Educated Consumers Can Save Money On Mortgages

Educated Consumers Can Save Money on​ Mortgages
Not only is​ owning a​ home an​ integral part of​ the​ American dream,​ but our home is​ likely the​ biggest purchase we will ever make and the​ biggest asset - or​ liability - we will ever have .​
Until about a​ year ago,​ of​ course,​ no one would have imagined that a​ home could be a​ liability .​
That's when housing prices started to​ drop and relatively new homeowners realized that it​ was only a​ matter of​ time before their adjustable rate mortgages would skyrocket .​
Experts agree that house values haven't yet reached their nadir and that many homeowners are poised on​ the​ precipice .​
While some people might find it​ easier to​ stick their heads in​ the​ proverbial sand,​ smart homeowners and homebuyers see the​ current market as​ an​ opportunity to​ either take a​ second look at​ their existing mortgages or​ to​ shop around for new mortgages .​
Either way,​ it's important to​ learn all that you​ can about different ways to​ finance a​ home before you​ take the​ plunge .​
Here are a​ few scenarios that illustrate some of​ the​ choices available today.
Nine years ago,​ Sam and Jenny Thompson bought a​ home that was ten years old .​
They were savvy enough to​ buy their house just before prices went through the​ roof .​
They have well over $100,​000 of​ equity in​ their home,​ but their home is​ showing signs of​ wear .​
It's time for a​ new roof,​ a​ new heating and air conditioning system,​ and they know that they need to​ have some dry rot repaired and have the​ house painted .​
They don't have much in​ savings,​ though,​ and want to​ borrow money so that they can get the​ repairs done .​
Sam and Jenny have a​ few options to​ pay for home improvement .​
They can refinance their home and get cash out for the​ repairs,​ they can get a​ home equity line of​ credit,​ or​ they can get a​ second mortgage .​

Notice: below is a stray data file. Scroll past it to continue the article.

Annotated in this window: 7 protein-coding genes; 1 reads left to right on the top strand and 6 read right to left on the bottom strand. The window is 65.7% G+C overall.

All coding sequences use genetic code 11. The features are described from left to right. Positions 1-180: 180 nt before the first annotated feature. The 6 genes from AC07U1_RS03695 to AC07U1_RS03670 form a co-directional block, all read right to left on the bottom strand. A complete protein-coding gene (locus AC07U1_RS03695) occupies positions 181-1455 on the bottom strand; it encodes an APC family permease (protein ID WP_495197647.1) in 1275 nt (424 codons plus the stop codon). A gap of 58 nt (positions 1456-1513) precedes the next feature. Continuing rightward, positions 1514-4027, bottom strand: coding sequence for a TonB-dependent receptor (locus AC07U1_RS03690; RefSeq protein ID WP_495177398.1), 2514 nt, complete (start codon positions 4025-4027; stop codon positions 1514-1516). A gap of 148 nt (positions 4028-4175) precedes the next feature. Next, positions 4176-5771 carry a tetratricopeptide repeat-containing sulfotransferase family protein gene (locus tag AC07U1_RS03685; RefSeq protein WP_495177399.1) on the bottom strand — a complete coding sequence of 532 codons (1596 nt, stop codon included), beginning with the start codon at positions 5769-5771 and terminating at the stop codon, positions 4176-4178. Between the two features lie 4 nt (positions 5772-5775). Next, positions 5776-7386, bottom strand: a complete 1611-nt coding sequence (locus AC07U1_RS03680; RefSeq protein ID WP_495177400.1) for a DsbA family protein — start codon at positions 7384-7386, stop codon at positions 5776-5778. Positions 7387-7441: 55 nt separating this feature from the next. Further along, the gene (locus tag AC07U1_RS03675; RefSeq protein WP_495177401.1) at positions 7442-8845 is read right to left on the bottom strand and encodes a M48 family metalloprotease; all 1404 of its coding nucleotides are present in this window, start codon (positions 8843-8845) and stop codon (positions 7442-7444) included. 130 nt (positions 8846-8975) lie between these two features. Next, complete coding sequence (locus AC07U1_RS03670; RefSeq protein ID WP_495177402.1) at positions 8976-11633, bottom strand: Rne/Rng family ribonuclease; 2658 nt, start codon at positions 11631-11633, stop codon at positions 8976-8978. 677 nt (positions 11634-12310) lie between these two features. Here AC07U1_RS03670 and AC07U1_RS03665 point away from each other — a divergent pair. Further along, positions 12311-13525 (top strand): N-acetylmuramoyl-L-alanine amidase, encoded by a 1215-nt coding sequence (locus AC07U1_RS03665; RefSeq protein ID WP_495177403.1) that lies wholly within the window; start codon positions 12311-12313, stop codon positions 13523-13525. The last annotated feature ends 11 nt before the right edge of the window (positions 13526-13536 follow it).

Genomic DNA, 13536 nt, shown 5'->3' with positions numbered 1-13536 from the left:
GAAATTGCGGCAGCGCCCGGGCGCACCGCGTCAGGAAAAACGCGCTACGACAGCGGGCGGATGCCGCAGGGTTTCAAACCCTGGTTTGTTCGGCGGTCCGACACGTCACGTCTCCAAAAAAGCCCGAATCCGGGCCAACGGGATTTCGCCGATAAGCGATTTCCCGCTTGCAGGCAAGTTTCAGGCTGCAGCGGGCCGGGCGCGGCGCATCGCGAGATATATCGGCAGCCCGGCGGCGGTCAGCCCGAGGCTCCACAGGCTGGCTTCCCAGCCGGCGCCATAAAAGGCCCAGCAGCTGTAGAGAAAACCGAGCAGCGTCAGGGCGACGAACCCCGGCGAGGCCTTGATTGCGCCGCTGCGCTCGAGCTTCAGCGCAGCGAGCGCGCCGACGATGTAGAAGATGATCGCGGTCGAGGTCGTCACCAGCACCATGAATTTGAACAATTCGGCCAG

Which option is​ best depends largely on​ that status of​ their current mortgage .​
If they have a​ low interest,​ fixed rate loan,​ it​ probably doesn't make sense to​ refinance .​
If they're planning on​ staggering their home improvement over the​ next two years,​ it​ probably doesn't make sense to​ get a​ lump-sum second mortgage .​
Instead,​ a​ home equity line of​ credit might work best .​
On the​ other hand,​ if​ they have an​ adjustable rate mortgage,​ it​ might be financially prudent to​ refinance to​ a​ fixed rate loan and cash out part of​ their equity to​ make their home repairs .​
Cynthia and Bill Williams have owned their home for five years,​ but are concerned that Bill might be laid off in​ the​ next six months .​
They have quite a​ bit of​ money in​ savings,​ but have racked up considerable credit card debt .​
Because they're paying a​ high interest rate on​ their credit card debt,​ they may want to​ use a​ home equity line of​ credit for debt consolidation purposes,​ and to​ have a​ cushion in​ case Bill does lose his job .​
When Rebecca Richards bought her home two years ago,​ she thought housing prices would continue to​ soar and interest rates would go down .​
She bought her house with an​ adjustable loan and is​ terrified that,​ when the​ loan adjusts later this year,​ she won't be able to​ make her payments .​
In this scenario,​ Rebecca needs to​ meet with her lender now,​ rather than wait for the​ other shoe to​ drop .​
If possible,​ she should convert her adjustable rate home loan to​ a​ fixed rate loan.
The bottom line is​ that,​ whatever your circumstances,​ you​ need to​ learn all that you​ can about the​ options available to​ you​ .​
Thankfully,​ there are resources on​ the​ Internet that not only have a​ library of​ informative articles on​ mortgages,​ but that also provide the​ calculators and tools you​ need to​ find the​ answers to​ your questions .​
The best sites even offer a​ variety of​ loan programs and will prepare a​ personalized quote for the​ types of​ mortgages that you​ might be interested in.

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